Friday, 6 September 2013

On Scoraig - Scotland Tour 2013 - Living in a Hiace Camper Van

After one of the most peaceful and quiet nights in a long time, disturbed only by thoughts of what was now nothing but ungraspable memories, I awoke to this view..

I sat up in bed and noticed silver light glancing off the surface of the water, was it? Reaching for my binoculars I saw them - dolphins! - a pod of about twenty where jumping and splashing in the morning light in the loch.

After coffee and toast I took a shower in the camper with water I collected from the burn, and began deciding what I'd take with me for the kayak trip across the 1km to Scoraig. Then after unloading the boat, I packed the hatches with some changes of clothes and my toothbrush and camera and set out across the loch.
It did get a little windy about 3/4 way across but there was no white water and I made it safely across in about fifteen minutes. I pulled the kayak up onto the stony shore among the other boats on Scoraig.

You can see the jetty on the other side if you look closely. It was good to start today with an adventure to help my mind move onto into yet another new life.

The jetty on Scoraig - can you see my kayak?

As I walked along the rough track that is Scoraig's only 'road' I started to notice the number of wind turbines there are here. There are many, all turning mostly silently in the stillness of this unique place.

The residents of the peninsula get their energy almost entirely from wind & solar power, and its a testament to what can be done with green energy. The croft I'm staying on generates enough power to have a fridge and a freezer powered 24/7, as well as the other usual electrical appliances.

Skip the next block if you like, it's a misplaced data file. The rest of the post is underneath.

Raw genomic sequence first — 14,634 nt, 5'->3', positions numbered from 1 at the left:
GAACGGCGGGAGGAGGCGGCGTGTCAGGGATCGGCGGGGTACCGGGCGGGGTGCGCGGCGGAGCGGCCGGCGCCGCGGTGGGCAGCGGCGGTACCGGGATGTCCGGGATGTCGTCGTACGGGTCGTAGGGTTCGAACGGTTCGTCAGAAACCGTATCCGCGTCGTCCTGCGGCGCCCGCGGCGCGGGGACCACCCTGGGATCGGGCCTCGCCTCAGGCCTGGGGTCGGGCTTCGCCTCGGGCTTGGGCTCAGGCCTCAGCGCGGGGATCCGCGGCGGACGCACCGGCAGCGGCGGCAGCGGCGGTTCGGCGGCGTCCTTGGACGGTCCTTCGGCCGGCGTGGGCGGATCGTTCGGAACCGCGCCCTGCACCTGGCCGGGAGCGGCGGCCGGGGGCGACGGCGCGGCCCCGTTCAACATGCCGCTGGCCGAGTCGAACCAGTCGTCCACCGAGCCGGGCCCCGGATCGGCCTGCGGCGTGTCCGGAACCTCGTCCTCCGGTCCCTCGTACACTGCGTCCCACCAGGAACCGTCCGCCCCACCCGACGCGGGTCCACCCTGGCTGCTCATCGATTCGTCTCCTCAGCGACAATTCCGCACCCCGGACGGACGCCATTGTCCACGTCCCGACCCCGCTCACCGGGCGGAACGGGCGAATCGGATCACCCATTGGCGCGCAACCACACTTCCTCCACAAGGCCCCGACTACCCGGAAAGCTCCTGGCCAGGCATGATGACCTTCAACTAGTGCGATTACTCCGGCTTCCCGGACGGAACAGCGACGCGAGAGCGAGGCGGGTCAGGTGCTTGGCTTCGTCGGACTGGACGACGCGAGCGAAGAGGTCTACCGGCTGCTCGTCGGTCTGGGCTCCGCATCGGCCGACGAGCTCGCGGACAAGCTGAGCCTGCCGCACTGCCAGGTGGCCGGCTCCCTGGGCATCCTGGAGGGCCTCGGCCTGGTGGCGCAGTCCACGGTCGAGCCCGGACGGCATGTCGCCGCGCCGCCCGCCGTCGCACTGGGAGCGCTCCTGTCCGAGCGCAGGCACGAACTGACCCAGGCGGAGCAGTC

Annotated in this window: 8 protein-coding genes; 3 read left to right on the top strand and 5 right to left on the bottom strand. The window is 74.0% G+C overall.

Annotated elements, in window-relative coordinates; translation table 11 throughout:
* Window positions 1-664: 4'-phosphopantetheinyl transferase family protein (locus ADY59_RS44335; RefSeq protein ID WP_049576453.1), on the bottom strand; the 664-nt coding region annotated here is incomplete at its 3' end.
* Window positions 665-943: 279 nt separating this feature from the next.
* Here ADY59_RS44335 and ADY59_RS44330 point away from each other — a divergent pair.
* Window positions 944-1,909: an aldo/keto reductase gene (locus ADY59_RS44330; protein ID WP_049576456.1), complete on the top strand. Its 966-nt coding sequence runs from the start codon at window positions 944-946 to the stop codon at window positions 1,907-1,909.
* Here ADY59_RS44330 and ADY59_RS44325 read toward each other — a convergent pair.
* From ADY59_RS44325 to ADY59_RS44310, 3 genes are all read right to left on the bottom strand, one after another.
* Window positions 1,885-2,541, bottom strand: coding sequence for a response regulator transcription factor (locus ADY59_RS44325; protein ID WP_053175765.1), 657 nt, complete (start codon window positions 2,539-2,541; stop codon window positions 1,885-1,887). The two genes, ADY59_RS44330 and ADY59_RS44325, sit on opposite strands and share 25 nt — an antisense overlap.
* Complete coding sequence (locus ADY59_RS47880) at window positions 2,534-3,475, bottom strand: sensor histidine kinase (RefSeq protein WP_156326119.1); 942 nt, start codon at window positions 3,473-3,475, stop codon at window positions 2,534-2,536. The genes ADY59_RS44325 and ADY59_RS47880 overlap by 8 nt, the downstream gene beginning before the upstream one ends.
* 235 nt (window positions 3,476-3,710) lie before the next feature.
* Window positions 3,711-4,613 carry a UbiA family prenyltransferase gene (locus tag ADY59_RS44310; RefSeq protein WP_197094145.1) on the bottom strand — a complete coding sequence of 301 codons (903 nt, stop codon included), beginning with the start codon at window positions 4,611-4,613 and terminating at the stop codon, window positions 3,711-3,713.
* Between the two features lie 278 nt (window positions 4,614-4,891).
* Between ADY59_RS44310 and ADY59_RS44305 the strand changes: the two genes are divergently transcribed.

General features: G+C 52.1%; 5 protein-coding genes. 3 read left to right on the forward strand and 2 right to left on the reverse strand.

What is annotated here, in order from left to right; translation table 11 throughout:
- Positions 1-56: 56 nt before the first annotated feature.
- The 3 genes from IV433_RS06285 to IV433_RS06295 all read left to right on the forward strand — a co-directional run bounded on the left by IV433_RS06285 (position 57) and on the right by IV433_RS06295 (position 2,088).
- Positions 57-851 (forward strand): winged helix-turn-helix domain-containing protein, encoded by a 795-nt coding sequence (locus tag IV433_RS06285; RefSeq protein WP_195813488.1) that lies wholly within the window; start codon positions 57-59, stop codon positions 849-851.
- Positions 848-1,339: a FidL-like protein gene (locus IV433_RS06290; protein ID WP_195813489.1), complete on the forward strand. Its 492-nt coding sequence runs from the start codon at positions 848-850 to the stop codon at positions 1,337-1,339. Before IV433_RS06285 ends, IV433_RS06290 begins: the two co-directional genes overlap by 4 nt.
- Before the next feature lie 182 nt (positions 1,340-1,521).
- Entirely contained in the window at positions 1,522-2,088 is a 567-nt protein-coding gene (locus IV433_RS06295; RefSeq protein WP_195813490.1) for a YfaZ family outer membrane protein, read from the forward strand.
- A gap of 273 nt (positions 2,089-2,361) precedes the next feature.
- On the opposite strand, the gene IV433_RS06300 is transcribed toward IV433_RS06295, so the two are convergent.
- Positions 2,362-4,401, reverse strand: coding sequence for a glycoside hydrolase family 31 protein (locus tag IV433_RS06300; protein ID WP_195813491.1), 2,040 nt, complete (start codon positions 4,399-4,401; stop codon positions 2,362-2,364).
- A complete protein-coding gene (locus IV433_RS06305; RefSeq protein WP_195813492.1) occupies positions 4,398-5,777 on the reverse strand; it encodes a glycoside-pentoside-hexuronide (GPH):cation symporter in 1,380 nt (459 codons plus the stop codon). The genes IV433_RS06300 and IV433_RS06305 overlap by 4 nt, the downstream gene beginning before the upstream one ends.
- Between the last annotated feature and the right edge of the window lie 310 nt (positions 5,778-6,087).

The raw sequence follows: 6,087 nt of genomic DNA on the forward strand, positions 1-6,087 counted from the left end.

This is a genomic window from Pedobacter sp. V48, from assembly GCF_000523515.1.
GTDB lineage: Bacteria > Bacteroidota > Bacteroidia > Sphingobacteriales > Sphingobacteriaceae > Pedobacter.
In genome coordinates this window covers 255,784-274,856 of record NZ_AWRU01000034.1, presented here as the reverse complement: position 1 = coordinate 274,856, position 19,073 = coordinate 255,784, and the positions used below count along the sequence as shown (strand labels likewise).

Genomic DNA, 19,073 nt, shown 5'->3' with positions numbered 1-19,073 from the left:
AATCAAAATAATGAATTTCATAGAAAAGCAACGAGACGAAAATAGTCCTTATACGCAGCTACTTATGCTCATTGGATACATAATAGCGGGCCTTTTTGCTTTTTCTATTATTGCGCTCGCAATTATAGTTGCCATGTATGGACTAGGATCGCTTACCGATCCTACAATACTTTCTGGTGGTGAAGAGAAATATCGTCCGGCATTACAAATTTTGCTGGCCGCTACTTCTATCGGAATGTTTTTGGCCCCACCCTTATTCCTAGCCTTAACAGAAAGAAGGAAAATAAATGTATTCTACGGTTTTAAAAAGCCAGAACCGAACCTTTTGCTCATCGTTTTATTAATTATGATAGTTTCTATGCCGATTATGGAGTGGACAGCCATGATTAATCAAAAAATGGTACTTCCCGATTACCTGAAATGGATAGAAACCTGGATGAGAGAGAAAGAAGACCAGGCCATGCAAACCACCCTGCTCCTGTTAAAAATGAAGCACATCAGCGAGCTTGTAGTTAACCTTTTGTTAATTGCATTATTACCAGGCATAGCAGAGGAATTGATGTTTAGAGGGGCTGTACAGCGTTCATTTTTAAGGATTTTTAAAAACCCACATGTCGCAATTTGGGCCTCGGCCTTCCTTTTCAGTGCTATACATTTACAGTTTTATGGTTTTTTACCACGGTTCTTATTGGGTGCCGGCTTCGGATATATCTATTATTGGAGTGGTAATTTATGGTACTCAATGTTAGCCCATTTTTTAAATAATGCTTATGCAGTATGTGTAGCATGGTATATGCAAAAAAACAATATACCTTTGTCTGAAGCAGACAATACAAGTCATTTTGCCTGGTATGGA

Along the way to my friends place there were some beautiful views..

This afternoon was spent cutting some planks at the saw mill, then bringing in the onion harvest that should last the family all winter..

Using a band saw to cut planks from a felled tree trunk

This seasons onion harvest

We laid out the onions in the barn in order to let them dry out properly, as the forecast was for rain, though you never can tell in this part of the world, it could easily be sunny and warm tomorrow. As you can imagine there was a wonderful smell of earth and fresh onions.

It was nearing tea time, so that meant it was time to go and pick the food we would be eating. My friend here is somewhat of an expert on plants and herbs, and lives almost entirely from salads and vegetables they grow here on the croft. We went on a 'Salad Walk' as is the routine every evening, and picked enough herbs and leaves to make a salad for our meal and lunch tomorrow. Potatoes were taken from the vegetable plot, as well as runner beans, kale, and lettuce.

The basket shortly after starting the Salad Walk

While cooking our meal, and preparing the salad, we discussed basic living, and survival from green gardening and local produce. Our delicious meal was accompanied by some mackerel caught recently in the loch, and frozen under wind power in the chest freezer. Quite honestly one of the best meals I have ever tasted.

For more information on this lifestyle visit the Growers Ark Blog 

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If you're looking for a good map of Western Scotland and the Western Isles, the one I recommend is the 'Road 2' - this map used to be produced by OS, but they stopped doing it. You can buy it here for £4.99:

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